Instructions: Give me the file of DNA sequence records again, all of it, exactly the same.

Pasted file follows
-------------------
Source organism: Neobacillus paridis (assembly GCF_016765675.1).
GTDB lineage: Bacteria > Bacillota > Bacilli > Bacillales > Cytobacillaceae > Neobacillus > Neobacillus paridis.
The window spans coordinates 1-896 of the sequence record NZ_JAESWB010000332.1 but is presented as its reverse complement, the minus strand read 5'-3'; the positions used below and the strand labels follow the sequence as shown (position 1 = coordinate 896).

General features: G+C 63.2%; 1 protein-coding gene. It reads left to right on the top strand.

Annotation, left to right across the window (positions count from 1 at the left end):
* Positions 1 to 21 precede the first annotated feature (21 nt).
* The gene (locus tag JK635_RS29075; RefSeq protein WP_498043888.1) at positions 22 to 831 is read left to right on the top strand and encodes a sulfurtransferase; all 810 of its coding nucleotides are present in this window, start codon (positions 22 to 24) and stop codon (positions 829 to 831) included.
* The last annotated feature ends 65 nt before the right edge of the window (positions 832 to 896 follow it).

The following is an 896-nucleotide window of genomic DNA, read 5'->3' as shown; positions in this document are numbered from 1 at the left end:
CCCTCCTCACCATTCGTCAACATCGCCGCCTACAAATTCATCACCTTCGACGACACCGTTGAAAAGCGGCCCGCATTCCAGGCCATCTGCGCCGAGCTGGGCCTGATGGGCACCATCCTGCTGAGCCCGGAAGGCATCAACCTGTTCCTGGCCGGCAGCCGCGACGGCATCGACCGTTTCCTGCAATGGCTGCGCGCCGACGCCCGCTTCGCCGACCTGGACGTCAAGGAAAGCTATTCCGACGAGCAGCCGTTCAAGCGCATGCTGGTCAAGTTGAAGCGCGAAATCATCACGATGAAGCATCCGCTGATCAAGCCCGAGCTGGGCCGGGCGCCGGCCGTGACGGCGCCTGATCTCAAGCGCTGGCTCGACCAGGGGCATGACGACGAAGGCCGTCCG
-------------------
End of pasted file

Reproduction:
Source organism: Neobacillus paridis (assembly GCF_016765675.1).
GTDB lineage: Bacteria > Bacillota > Bacilli > Bacillales > Cytobacillaceae > Neobacillus > Neobacillus paridis.
The window spans coordinates 1-896 of the sequence record NZ_JAESWB010000332.1 but is presented as its reverse complement, the minus strand read 5'-3'; the positions used below and the strand labels follow the sequence as shown (position 1 = coordinate 896).

General features: G+C 63.2%; 1 protein-coding gene. It reads left to right on the top strand.

Annotation, left to right across the window (positions count from 1 at the left end):
* Positions 1 to 21 precede the first annotated feature (21 nt).
* The gene (locus tag JK635_RS29075; RefSeq protein WP_498043888.1) at positions 22 to 831 is read left to right on the top strand and encodes a sulfurtransferase; all 810 of its coding nucleotides are present in this window, start codon (positions 22 to 24) and stop codon (positions 829 to 831) included.
* The last annotated feature ends 65 nt before the right edge of the window (positions 832 to 896 follow it).

The following is an 896-nucleotide window of genomic DNA, read 5'->3' as shown; positions in this document are numbered from 1 at the left end:
CCCTCCTCACCATTCGTCAACATCGCCGCCTACAAATTCATCACCTTCGACGACACCGTTGAAAAGCGGCCCGCATTCCAGGCCATCTGCGCCGAGCTGGGCCTGATGGGCACCATCCTGCTGAGCCCGGAAGGCATCAACCTGTTCCTGGCCGGCAGCCGCGACGGCATCGACCGTTTCCTGCAATGGCTGCGCGCCGACGCCCGCTTCGCCGACCTGGACGTCAAGGAAAGCTATTCCGACGAGCAGCCGTTCAAGCGCATGCTGGTCAAGTTGAAGCGCGAAATCATCACGATGAAGCATCCGCTGATCAAGCCCGAGCTGGGCCGGGCGCCGGCCGTGACGGCGCCTGATCTCAAGCGCTGGCTCGACCAGGGGCATGACGACGAAGGCCGTCCG